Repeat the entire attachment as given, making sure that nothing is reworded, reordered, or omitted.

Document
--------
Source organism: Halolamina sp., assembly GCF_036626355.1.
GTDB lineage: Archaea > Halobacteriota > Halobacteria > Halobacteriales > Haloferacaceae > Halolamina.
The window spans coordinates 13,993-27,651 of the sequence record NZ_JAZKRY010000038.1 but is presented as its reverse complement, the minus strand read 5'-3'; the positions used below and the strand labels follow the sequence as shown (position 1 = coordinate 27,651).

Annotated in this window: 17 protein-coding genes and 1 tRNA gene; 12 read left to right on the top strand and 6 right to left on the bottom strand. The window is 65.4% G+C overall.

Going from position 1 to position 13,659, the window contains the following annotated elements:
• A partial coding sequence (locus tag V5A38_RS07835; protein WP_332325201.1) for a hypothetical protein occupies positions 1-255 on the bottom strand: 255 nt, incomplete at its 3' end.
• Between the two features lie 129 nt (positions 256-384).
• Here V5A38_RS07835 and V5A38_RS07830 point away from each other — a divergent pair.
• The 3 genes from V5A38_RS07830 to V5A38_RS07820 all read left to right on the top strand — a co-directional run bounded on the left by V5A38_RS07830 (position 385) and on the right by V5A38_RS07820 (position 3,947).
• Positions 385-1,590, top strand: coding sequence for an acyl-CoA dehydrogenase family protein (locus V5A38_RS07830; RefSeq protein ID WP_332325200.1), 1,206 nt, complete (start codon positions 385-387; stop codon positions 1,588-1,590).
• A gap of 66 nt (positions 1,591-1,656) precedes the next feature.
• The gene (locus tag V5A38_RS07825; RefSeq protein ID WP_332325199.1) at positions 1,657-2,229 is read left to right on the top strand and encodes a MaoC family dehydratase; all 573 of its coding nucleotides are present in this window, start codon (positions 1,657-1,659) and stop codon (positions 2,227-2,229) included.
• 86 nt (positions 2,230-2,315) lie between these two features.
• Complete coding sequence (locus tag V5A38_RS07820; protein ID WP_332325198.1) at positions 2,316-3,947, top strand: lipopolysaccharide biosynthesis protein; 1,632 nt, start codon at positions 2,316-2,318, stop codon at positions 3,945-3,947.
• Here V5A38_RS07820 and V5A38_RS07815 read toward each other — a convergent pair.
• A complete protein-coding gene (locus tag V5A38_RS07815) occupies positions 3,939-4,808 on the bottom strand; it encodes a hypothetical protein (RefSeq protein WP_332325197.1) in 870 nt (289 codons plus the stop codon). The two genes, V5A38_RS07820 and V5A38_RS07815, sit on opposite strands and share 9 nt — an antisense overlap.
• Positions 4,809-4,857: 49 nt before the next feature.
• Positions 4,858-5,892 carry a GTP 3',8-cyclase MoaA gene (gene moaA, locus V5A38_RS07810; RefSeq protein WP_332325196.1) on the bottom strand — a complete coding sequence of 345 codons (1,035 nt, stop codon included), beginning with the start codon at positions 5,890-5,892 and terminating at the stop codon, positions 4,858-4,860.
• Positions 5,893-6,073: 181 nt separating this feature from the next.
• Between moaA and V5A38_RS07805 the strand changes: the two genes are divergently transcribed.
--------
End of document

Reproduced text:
Source organism: Halolamina sp., assembly GCF_036626355.1.
GTDB lineage: Archaea > Halobacteriota > Halobacteria > Halobacteriales > Haloferacaceae > Halolamina.
The window spans coordinates 13,993-27,651 of the sequence record NZ_JAZKRY010000038.1 but is presented as its reverse complement, the minus strand read 5'-3'; the positions used below and the strand labels follow the sequence as shown (position 1 = coordinate 27,651).

Annotated in this window: 17 protein-coding genes and 1 tRNA gene; 12 read left to right on the top strand and 6 right to left on the bottom strand. The window is 65.4% G+C overall.

Going from position 1 to position 13,659, the window contains the following annotated elements:
• A partial coding sequence (locus tag V5A38_RS07835; protein WP_332325201.1) for a hypothetical protein occupies positions 1-255 on the bottom strand: 255 nt, incomplete at its 3' end.
• Between the two features lie 129 nt (positions 256-384).
• Here V5A38_RS07835 and V5A38_RS07830 point away from each other — a divergent pair.
• The 3 genes from V5A38_RS07830 to V5A38_RS07820 all read left to right on the top strand — a co-directional run bounded on the left by V5A38_RS07830 (position 385) and on the right by V5A38_RS07820 (position 3,947).
• Positions 385-1,590, top strand: coding sequence for an acyl-CoA dehydrogenase family protein (locus V5A38_RS07830; RefSeq protein ID WP_332325200.1), 1,206 nt, complete (start codon positions 385-387; stop codon positions 1,588-1,590).
• A gap of 66 nt (positions 1,591-1,656) precedes the next feature.
• The gene (locus tag V5A38_RS07825; RefSeq protein ID WP_332325199.1) at positions 1,657-2,229 is read left to right on the top strand and encodes a MaoC family dehydratase; all 573 of its coding nucleotides are present in this window, start codon (positions 1,657-1,659) and stop codon (positions 2,227-2,229) included.
• 86 nt (positions 2,230-2,315) lie between these two features.
• Complete coding sequence (locus tag V5A38_RS07820; protein ID WP_332325198.1) at positions 2,316-3,947, top strand: lipopolysaccharide biosynthesis protein; 1,632 nt, start codon at positions 2,316-2,318, stop codon at positions 3,945-3,947.
• Here V5A38_RS07820 and V5A38_RS07815 read toward each other — a convergent pair.
• A complete protein-coding gene (locus tag V5A38_RS07815) occupies positions 3,939-4,808 on the bottom strand; it encodes a hypothetical protein (RefSeq protein WP_332325197.1) in 870 nt (289 codons plus the stop codon). The two genes, V5A38_RS07820 and V5A38_RS07815, sit on opposite strands and share 9 nt — an antisense overlap.
• Positions 4,809-4,857: 49 nt before the next feature.
• Positions 4,858-5,892 carry a GTP 3',8-cyclase MoaA gene (gene moaA, locus V5A38_RS07810; RefSeq protein WP_332325196.1) on the bottom strand — a complete coding sequence of 345 codons (1,035 nt, stop codon included), beginning with the start codon at positions 5,890-5,892 and terminating at the stop codon, positions 4,858-4,860.
• Positions 5,893-6,073: 181 nt separating this feature from the next.
• Between moaA and V5A38_RS07805 the strand changes: the two genes are divergently transcribed.